Baker has never liked the people at Cal/OSHA -- too independent, not business-friendly enough, too willing to stand their ground when given instructions by DIR that we did not agree with -- so no love lost when looting (as some feel has happened) Cal/OSHA's coffers.
So a combination of political, ideological and personal issues means Cal/OSHA has no friends in state government. If this was a Republican administration, then the California labor movement would likely do something about all this. But since it is a Democrat - who unions support and need to have good relations with for "bigger fish" -- then no one in labor is willing to cause a stir about Cal/OSHA when there are "more important things" at stake -- specific bills, good relations with political officials, etc. The OHS community -- the other traditional ally -- is too small and weak to matter to the pols who run things (Dems and Republicans alike).
So… why should you and thousands of safety and health pros across the country care about what goes on in one state OSHA plan state?
Cal/OSHA is the largest state plan and usually considered the premier state plan. What happens in California usually spreads across the country later.
So if a Democratic Administration in California can get away keeping Cal/OSHA on a starvation diet that results in under-staffing and under-resourcing for political/ideological reasons, it will impact the national debate on the proper role for OSHA and the resources it should have throughout the country, and in Washington, DC.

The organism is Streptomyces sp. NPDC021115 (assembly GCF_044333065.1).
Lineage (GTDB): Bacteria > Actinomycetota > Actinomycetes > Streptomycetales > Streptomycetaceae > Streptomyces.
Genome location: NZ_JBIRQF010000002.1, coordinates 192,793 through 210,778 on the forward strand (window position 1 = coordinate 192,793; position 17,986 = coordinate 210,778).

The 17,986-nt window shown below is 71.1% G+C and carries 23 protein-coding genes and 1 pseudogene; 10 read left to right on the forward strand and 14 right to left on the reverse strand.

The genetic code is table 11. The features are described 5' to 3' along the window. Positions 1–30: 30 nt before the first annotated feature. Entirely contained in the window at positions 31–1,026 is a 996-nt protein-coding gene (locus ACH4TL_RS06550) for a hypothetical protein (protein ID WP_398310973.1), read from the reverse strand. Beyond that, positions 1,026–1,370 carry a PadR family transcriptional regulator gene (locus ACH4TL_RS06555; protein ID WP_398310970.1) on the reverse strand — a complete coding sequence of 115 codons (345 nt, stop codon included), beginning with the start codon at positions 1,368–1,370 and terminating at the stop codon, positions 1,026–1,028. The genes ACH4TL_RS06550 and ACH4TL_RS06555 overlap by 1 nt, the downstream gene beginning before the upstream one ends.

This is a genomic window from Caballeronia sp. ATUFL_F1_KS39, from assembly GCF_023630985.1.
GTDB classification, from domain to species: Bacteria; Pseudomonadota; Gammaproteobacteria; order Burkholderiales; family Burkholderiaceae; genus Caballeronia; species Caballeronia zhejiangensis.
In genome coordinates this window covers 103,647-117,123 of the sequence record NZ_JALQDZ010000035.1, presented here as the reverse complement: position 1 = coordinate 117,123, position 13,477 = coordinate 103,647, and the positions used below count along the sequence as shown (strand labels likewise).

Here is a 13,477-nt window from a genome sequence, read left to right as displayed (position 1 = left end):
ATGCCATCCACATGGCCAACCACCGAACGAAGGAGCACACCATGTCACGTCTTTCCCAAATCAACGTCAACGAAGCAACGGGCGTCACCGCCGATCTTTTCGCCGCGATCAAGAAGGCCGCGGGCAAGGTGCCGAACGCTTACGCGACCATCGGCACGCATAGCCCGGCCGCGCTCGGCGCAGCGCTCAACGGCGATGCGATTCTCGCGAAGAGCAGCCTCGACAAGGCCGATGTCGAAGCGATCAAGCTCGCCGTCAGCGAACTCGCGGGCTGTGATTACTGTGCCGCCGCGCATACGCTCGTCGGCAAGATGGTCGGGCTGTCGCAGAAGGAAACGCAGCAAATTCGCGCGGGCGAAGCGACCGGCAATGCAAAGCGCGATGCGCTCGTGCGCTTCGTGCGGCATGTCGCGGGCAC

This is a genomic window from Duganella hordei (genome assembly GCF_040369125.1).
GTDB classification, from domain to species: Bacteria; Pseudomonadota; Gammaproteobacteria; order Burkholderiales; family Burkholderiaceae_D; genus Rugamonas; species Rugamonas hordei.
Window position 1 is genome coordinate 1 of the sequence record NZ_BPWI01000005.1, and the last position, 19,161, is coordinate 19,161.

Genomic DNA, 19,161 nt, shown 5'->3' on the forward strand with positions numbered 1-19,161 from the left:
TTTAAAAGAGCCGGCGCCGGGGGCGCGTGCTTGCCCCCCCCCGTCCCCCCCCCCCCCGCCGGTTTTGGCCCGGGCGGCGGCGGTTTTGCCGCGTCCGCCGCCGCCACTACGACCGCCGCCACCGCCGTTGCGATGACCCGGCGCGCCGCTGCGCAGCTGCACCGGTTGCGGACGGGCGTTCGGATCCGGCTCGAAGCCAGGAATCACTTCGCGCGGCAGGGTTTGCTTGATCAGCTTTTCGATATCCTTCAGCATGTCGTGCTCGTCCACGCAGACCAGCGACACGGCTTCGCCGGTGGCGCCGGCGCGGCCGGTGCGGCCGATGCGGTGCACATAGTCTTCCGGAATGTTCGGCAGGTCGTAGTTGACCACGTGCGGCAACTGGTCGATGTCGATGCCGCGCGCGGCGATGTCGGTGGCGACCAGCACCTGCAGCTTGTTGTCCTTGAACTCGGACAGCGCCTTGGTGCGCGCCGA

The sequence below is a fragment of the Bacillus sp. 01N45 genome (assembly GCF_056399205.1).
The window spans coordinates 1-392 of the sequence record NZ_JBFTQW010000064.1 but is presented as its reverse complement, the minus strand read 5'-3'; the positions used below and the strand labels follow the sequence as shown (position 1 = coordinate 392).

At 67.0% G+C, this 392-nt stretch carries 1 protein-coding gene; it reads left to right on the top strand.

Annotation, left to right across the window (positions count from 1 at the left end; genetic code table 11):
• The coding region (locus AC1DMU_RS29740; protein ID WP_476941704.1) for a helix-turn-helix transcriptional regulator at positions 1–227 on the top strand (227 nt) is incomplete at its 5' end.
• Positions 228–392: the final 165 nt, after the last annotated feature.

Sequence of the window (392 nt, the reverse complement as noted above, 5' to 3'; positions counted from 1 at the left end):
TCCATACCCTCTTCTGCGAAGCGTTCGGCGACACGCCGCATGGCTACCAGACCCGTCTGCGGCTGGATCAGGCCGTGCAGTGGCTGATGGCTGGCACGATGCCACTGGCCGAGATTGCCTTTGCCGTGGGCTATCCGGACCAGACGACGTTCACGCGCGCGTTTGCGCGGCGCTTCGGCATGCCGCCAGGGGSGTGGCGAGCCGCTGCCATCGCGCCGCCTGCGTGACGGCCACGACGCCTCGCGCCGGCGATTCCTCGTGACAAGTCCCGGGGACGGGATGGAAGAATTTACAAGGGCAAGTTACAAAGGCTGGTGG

This is a marker of the right-ward, or pro-corporate, shift by both major political parties that has and will result in the weakening of workplace protections for workers, especially the most vulnerable, nationally.
It raises the question about how significant "strong regulations" are when there is reduced capacity to actually enforce those regulations. California has many "ground-breaking" regulations - but what is the level of enforcement of these?
It raises the question of how important workers' health and safety is to anyone if Democrats do this to the premier state OSHA, and the labor movement and OHS community stand by and watch as passive spectators.
It raises the question of what is the nature of a 21st century OSHA?
Do more with less (or actually just less)?
Targeting that focuses only on "bad actor" (smaller, underground economy) while large, politically-connected employers get a bye?
How can OSHA be transformed (everyone agrees that changes need to be made) with little or no resources to do so?
And how is this transformation to occur with a political perspective that exempts many employers with bad records (a look at the California employers who have had fatal accidents or received "Willful" citations shows many large "responsible" employers and not just "low road, bad actor" employers)?